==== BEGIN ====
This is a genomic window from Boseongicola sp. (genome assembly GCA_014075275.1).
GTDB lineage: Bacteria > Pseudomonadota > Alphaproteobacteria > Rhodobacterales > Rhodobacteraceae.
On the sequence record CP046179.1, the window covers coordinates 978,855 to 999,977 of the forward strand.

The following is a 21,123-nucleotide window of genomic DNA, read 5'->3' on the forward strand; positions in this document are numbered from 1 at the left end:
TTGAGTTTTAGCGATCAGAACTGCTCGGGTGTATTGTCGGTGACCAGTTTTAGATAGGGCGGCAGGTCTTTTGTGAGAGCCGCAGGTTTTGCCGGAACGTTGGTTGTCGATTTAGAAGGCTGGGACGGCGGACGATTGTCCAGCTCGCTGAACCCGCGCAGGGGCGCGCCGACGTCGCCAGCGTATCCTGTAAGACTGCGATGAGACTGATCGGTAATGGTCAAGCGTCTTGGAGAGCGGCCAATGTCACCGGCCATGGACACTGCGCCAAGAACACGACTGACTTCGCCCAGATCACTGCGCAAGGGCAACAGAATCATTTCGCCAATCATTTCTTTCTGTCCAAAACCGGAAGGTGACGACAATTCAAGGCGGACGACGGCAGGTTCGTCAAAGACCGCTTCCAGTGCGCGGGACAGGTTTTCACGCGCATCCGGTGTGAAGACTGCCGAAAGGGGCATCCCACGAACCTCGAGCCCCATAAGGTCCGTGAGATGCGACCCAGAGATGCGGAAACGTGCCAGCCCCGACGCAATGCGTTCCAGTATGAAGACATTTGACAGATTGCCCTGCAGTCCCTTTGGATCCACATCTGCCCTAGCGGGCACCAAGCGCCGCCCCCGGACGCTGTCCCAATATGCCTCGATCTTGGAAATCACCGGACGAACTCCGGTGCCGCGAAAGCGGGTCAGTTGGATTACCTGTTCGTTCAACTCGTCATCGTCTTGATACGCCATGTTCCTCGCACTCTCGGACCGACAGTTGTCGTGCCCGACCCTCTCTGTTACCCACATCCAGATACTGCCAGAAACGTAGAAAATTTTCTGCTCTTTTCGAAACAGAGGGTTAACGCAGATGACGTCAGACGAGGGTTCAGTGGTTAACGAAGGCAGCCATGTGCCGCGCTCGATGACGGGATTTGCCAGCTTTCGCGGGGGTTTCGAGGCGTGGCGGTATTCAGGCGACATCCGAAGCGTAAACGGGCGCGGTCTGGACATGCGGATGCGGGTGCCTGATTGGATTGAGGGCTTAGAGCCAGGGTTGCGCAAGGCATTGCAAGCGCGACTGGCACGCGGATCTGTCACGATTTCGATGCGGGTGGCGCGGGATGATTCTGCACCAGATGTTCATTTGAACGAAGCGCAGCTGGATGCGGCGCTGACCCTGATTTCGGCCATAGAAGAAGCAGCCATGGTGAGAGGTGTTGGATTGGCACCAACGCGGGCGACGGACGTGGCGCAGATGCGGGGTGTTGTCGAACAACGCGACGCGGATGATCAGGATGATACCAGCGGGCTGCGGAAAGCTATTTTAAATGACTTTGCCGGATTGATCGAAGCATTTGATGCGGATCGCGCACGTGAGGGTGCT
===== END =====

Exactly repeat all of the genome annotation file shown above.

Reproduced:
This is a genomic window from Boseongicola sp. (genome assembly GCA_014075275.1).
GTDB lineage: Bacteria > Pseudomonadota > Alphaproteobacteria > Rhodobacterales > Rhodobacteraceae.
On the sequence record CP046179.1, the window covers coordinates 978,855 to 999,977 of the forward strand.

The following is a 21,123-nucleotide window of genomic DNA, read 5'->3' on the forward strand; positions in this document are numbered from 1 at the left end:
TTGAGTTTTAGCGATCAGAACTGCTCGGGTGTATTGTCGGTGACCAGTTTTAGATAGGGCGGCAGGTCTTTTGTGAGAGCCGCAGGTTTTGCCGGAACGTTGGTTGTCGATTTAGAAGGCTGGGACGGCGGACGATTGTCCAGCTCGCTGAACCCGCGCAGGGGCGCGCCGACGTCGCCAGCGTATCCTGTAAGACTGCGATGAGACTGATCGGTAATGGTCAAGCGTCTTGGAGAGCGGCCAATGTCACCGGCCATGGACACTGCGCCAAGAACACGACTGACTTCGCCCAGATCACTGCGCAAGGGCAACAGAATCATTTCGCCAATCATTTCTTTCTGTCCAAAACCGGAAGGTGACGACAATTCAAGGCGGACGACGGCAGGTTCGTCAAAGACCGCTTCCAGTGCGCGGGACAGGTTTTCACGCGCATCCGGTGTGAAGACTGCCGAAAGGGGCATCCCACGAACCTCGAGCCCCATAAGGTCCGTGAGATGCGACCCAGAGATGCGGAAACGTGCCAGCCCCGACGCAATGCGTTCCAGTATGAAGACATTTGACAGATTGCCCTGCAGTCCCTTTGGATCCACATCTGCCCTAGCGGGCACCAAGCGCCGCCCCCGGACGCTGTCCCAATATGCCTCGATCTTGGAAATCACCGGACGAACTCCGGTGCCGCGAAAGCGGGTCAGTTGGATTACCTGTTCGTTCAACTCGTCATCGTCTTGATACGCCATGTTCCTCGCACTCTCGGACCGACAGTTGTCGTGCCCGACCCTCTCTGTTACCCACATCCAGATACTGCCAGAAACGTAGAAAATTTTCTGCTCTTTTCGAAACAGAGGGTTAACGCAGATGACGTCAGACGAGGGTTCAGTGGTTAACGAAGGCAGCCATGTGCCGCGCTCGATGACGGGATTTGCCAGCTTTCGCGGGGGTTTCGAGGCGTGGCGGTATTCAGGCGACATCCGAAGCGTAAACGGGCGCGGTCTGGACATGCGGATGCGGGTGCCTGATTGGATTGAGGGCTTAGAGCCAGGGTTGCGCAAGGCATTGCAAGCGCGACTGGCACGCGGATCTGTCACGATTTCGATGCGGGTGGCGCGGGATGATTCTGCACCAGATGTTCATTTGAACGAAGCGCAGCTGGATGCGGCGCTGACCCTGATTTCGGCCATAGAAGAAGCAGCCATGGTGAGAGGTGTTGGATTGGCACCAACGCGGGCGACGGACGTGGCGCAGATGCGGGGTGTTGTCGAACAACGCGACGCGGATGATCAGGATGATACCAGCGGGCTGCGGAAAGCTATTTTAAATGACTTTGCCGGATTGATCGAAGCATTTGATGCGGATCGCGCACGTGAGGGTGCT